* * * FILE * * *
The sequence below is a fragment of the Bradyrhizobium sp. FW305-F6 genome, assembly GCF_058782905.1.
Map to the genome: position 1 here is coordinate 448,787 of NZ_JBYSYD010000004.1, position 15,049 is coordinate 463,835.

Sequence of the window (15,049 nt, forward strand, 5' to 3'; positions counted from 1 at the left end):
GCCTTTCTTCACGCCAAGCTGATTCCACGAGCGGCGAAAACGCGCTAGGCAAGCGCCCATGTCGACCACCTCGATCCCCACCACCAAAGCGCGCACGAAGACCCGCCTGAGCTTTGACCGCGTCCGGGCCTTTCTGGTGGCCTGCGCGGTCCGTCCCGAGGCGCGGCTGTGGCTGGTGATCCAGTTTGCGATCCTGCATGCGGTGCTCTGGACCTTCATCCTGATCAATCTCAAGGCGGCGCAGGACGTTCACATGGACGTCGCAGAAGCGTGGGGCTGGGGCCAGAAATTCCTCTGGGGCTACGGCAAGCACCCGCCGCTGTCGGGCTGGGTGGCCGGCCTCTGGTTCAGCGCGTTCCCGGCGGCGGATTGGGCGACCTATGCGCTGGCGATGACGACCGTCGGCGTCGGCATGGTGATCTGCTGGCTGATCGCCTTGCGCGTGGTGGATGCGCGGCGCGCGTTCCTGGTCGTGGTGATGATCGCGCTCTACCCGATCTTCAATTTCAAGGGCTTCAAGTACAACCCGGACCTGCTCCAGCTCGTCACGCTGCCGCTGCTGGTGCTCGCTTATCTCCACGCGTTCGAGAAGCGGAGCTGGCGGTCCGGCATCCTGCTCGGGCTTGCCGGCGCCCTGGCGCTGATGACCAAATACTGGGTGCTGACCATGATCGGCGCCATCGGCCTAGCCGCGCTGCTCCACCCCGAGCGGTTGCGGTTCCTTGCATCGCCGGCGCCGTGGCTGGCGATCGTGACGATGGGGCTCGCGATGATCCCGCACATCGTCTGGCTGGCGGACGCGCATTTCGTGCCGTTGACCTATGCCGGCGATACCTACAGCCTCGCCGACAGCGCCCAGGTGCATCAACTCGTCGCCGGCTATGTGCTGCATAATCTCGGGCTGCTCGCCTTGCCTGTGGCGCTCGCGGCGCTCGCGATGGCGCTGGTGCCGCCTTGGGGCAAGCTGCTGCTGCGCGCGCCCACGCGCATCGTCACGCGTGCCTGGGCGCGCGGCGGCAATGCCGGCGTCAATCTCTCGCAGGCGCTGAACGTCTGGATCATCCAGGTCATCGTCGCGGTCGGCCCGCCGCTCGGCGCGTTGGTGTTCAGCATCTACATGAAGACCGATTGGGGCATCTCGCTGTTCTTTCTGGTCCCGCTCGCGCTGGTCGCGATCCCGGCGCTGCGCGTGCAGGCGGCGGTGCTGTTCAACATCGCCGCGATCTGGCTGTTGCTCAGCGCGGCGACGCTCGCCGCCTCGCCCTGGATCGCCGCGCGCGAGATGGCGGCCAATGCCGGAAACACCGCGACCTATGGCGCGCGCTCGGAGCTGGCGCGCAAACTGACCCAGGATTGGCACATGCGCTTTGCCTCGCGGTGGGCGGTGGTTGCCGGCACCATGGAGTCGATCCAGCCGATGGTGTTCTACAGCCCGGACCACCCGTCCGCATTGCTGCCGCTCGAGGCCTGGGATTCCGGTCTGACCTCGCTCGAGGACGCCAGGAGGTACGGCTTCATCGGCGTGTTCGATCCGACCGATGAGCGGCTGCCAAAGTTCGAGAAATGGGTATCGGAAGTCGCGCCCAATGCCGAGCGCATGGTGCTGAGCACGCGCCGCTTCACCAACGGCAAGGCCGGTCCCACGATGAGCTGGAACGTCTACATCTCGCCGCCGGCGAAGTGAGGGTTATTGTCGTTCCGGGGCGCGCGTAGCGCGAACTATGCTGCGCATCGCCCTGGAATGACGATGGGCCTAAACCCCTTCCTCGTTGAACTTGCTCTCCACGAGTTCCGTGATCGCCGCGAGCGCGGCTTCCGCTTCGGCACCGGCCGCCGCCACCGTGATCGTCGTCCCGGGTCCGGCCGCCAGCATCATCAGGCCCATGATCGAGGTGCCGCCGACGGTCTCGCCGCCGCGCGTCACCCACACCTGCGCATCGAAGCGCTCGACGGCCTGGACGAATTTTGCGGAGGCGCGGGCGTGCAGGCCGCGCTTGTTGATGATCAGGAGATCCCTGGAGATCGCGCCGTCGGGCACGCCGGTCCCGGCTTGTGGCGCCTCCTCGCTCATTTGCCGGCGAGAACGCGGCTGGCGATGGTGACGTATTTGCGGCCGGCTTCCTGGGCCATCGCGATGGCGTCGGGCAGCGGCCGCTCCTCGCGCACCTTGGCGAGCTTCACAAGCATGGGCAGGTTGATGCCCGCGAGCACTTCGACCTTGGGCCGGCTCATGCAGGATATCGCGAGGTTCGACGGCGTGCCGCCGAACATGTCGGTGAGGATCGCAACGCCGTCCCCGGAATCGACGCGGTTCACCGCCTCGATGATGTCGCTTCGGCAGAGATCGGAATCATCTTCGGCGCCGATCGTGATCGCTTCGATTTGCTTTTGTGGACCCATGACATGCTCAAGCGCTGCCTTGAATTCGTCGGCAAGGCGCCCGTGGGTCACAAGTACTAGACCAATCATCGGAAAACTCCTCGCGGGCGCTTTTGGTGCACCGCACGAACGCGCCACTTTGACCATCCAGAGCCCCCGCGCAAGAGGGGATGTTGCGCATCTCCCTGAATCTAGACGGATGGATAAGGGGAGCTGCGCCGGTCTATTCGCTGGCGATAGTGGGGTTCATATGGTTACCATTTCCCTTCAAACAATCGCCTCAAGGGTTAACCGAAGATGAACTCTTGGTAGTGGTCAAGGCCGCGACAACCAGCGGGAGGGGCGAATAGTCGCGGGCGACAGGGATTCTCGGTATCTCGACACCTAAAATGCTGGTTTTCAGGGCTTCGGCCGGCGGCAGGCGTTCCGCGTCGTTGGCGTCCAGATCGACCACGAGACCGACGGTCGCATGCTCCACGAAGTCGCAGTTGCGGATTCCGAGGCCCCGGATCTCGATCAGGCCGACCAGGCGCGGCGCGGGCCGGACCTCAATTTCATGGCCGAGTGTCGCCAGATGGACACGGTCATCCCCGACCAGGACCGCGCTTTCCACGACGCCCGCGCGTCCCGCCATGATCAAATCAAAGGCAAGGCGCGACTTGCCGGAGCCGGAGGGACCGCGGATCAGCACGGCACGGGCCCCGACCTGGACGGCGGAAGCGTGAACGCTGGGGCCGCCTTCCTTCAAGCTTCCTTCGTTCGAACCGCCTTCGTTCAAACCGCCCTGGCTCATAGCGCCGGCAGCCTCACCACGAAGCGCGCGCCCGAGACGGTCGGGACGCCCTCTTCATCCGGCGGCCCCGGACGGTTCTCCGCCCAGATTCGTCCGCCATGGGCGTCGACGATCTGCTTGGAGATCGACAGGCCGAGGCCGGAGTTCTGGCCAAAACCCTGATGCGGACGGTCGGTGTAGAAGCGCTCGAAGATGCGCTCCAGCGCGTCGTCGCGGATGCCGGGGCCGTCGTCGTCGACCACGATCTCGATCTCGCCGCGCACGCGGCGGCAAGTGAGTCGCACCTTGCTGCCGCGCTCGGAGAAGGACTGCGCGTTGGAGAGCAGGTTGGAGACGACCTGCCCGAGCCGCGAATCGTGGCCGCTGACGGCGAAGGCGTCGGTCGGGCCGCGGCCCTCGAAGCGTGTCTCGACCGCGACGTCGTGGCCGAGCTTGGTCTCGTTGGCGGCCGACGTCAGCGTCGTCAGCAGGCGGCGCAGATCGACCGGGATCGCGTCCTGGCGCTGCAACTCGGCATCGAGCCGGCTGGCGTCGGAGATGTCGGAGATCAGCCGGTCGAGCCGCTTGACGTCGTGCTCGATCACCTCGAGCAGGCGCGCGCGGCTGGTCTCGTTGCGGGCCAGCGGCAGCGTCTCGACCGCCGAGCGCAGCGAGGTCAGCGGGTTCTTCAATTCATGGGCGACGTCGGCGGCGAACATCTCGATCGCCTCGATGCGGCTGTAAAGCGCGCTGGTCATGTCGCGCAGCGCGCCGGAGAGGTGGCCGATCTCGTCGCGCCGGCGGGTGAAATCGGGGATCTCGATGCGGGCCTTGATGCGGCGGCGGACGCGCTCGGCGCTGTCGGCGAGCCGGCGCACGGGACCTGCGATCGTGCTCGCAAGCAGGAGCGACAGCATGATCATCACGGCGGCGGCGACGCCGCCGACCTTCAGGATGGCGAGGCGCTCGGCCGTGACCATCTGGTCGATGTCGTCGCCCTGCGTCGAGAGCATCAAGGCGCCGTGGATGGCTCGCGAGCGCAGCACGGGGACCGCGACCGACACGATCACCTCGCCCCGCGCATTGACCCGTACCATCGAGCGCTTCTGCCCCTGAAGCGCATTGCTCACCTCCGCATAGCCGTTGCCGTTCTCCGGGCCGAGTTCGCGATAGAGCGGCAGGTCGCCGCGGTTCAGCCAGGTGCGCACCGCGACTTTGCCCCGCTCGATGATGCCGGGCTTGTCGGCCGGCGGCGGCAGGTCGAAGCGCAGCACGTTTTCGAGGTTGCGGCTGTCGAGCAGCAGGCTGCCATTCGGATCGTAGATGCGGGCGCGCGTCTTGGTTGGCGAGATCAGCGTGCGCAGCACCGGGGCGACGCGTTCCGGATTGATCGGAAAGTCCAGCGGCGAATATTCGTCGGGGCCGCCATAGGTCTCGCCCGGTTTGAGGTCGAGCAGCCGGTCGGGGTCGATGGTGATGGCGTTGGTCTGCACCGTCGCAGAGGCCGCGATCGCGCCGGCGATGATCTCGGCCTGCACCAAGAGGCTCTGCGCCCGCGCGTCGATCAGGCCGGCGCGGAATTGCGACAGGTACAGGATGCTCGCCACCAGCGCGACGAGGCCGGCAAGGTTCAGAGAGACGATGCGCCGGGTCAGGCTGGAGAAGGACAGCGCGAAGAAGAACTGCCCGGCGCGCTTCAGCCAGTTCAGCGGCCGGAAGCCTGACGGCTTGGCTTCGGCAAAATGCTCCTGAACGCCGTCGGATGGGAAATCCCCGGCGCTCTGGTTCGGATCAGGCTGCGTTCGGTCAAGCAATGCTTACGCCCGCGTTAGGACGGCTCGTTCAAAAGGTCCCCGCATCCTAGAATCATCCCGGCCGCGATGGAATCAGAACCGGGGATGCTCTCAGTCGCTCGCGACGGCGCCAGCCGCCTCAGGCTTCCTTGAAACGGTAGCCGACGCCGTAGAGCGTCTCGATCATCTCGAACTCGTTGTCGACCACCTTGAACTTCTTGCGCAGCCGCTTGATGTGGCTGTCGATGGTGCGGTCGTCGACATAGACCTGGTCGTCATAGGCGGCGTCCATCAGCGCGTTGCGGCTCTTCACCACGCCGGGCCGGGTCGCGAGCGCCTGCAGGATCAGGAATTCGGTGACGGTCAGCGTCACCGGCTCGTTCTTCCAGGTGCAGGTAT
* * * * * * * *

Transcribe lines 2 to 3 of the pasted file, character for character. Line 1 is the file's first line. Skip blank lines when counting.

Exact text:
Map to the genome: position 1 here is coordinate 448,787 of NZ_JBYSYD010000004.1, position 15,049 is coordinate 463,835.

Sequence of the window (15,049 nt, forward strand, 5' to 3'; positions counted from 1 at the left end):